This case study of a novel construct called Business Cockpit (also called LaunchTower in the Biotech and Pharmaceutical Industry) illustrates the way Business Analytics is becoming more central in retail and CPG decision making.

Here is a quick summary of P&G Analytics program:

  • Primary focus on improving management decisions at scale – did the analysis to identify time gap between information and application to decision making
  •  “Information and Decision Solutions” (IT)  embeds over 300 analysts in leadership teams
  • Over 50 “Business Suites” for executive  information viewing and decision-making
  • “Decision cockpits” on 50,000 desktops
  • 35% of marketing budget on digital
  • Real-time social media sentiment analysis for  “Consumer Pulse”
  • Focused on how to best apply and visualize information instead of discussion/debate about validity of data
DatatoAnalyticsModel
mycockpit-pg
 

P&G Overview

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20
Aug

Do your KPIs Reflect Business Insights?


Obsolete KPIs can be Lethal

In the Aesopian fable of the one-eyed stag, a deer overcomes his visual handicap by grazing on a cliff near the sea with his good eye facing the land. Since all his known dangers were on land, this keeps him safe from predators for a very long time – until he is killed by a hunter in a boat.

The relevance of our KPIs can make or break our business. KPIs are often defined as static metrics for an enterprise and can easily become outdated. Economic uncertainty and competitive pressures are prompting questions on the validity of KPIs and performance management processes. To stay competitive requires a process of continually validating metrics with the business environment.

Another common challlenge with KPIs is that there are too many of them. Modern technology has gven us the ability to measure a very large number of parameters in the business. Some of these are more relevant than others. Jack Welch is known to have said, ”Too often we measure everything and understand nothing”. Monitoring some metrics and ignoring others are decisions we make based on our business perspective.

Relevance Enabled by Process

How do you decide on which KPI’s are most relevant to success? An often overlloked first step is to understand that primary business goals before looking at the technology solution. Avinash Kaushik  defines KPIs simply as “Measures that help you understand how you are doing against your objectives”. This fundamental aproach is a good way of weeding out items which are not relevant to what we want as a business and avoid adverse surprises. At a more deeper level, building a robust Business Analytics solution requires answers to questions such as:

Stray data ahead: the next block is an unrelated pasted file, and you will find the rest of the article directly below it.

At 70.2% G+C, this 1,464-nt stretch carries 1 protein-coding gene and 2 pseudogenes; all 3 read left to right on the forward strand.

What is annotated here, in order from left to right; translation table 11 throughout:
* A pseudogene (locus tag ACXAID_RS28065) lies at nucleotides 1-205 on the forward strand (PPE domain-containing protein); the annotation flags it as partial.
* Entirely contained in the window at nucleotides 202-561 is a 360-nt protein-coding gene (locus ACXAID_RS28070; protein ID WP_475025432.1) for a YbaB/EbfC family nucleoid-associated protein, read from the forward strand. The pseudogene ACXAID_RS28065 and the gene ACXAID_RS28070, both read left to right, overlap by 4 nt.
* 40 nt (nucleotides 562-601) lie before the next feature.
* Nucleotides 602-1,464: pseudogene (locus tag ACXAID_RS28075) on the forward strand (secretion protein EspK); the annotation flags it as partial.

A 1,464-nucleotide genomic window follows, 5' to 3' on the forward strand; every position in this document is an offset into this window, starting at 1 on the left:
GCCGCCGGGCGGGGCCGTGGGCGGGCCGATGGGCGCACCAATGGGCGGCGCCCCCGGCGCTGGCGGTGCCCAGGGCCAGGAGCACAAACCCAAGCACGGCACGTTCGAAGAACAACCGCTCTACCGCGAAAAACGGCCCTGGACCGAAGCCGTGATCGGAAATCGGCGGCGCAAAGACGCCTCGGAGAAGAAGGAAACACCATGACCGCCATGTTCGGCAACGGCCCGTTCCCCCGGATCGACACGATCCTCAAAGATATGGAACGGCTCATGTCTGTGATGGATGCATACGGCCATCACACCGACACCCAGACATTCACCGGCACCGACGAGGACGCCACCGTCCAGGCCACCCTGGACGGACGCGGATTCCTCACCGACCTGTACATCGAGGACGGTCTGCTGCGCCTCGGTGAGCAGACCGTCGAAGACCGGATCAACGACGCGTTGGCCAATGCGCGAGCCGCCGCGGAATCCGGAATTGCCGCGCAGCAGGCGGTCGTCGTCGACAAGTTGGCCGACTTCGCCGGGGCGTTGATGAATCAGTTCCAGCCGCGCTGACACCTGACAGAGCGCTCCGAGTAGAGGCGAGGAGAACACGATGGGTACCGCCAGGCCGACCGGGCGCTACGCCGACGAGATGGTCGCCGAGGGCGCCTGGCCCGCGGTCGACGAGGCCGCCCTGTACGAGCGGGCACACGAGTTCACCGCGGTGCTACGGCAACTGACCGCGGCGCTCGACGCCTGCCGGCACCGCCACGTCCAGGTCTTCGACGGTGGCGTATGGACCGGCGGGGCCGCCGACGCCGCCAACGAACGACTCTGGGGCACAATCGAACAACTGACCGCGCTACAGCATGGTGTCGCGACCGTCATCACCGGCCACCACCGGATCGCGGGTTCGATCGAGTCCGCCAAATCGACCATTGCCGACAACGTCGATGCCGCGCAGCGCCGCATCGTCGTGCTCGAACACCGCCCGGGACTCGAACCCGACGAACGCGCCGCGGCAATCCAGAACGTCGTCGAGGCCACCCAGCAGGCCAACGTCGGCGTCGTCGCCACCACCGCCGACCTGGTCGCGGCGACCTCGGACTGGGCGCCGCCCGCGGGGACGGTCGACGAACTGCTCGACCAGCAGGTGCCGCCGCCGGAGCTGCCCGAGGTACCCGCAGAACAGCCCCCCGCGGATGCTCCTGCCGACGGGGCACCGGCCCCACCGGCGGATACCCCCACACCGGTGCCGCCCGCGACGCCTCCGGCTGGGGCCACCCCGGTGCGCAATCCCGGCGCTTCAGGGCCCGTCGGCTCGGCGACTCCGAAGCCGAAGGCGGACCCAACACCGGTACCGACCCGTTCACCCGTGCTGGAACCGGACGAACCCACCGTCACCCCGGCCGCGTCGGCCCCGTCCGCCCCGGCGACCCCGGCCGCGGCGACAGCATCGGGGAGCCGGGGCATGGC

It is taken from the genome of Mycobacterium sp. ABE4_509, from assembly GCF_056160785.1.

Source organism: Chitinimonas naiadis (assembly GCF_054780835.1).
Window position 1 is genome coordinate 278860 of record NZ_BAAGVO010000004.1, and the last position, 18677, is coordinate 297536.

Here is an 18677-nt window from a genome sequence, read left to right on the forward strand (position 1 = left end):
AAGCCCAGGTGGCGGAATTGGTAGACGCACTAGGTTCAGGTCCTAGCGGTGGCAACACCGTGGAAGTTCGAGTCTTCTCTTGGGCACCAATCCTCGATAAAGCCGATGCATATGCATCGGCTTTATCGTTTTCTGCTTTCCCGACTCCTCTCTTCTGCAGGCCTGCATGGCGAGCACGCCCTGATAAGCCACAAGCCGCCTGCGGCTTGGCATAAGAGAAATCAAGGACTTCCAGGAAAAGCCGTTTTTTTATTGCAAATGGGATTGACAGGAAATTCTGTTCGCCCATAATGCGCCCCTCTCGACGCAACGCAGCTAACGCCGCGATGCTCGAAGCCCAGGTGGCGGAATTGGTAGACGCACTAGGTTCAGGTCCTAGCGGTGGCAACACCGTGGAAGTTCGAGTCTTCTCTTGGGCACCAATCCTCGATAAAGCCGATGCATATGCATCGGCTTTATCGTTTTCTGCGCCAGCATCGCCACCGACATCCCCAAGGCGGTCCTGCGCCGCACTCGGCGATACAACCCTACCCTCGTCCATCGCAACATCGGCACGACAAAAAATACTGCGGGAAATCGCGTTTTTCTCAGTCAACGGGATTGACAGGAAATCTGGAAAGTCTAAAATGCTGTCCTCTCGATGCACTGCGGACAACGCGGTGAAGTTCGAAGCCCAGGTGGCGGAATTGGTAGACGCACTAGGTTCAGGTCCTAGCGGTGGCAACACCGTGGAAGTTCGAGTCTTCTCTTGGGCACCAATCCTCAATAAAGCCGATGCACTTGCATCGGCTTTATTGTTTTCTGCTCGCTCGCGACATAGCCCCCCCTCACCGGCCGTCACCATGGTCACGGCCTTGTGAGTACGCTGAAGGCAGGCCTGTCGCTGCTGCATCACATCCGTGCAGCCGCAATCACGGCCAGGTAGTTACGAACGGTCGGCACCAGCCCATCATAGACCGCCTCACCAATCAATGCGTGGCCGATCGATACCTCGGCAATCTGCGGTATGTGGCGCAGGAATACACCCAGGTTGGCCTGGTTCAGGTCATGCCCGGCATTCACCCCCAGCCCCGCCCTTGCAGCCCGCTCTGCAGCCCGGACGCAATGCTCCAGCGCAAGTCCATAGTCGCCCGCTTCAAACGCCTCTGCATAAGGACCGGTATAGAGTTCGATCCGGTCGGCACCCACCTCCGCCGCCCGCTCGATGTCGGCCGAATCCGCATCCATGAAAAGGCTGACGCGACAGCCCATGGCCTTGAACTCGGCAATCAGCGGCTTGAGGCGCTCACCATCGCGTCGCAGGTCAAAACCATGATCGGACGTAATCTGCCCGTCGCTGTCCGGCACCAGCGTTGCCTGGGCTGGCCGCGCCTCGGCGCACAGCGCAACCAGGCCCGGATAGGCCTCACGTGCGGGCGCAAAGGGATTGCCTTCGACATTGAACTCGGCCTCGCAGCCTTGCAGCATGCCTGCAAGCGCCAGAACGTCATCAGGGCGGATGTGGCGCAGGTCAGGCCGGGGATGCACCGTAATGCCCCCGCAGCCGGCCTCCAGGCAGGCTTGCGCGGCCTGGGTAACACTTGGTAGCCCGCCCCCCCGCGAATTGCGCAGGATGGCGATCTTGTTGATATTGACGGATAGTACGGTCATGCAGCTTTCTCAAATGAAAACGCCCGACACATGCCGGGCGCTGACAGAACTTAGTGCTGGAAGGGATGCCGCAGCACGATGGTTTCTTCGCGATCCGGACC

1. What events have the greatest impact on the busiens and how are they measured?

2. How often do you validate that you are measuring the right parameters ?

3. What instrumentation do you need to create the right dashbords for your KPI’s ? Can this instrumentation be updatd as teh KPIs change?

4. What is the process for collecting, synthesizing, manipulating and presenting the data to represent thsese metrics? How does the process change when if the metric change?

5. What technologies and architecture are necessary to support those decision-making patterns? Is there need for a “single source of truth” or a federated model possible?

Centers of Excellence

Needless to say, this approach requires a tight inegration between the business owners and IT acrchitects. A recent study by Gartner says that ”IT collaboration initiatives fail because IT leaders hold mistaken assumptions about basic issues…..rather than making technology the starting point, IT leaders should first identify real business problems and key performance indicators (KPIs) that link to business goals.”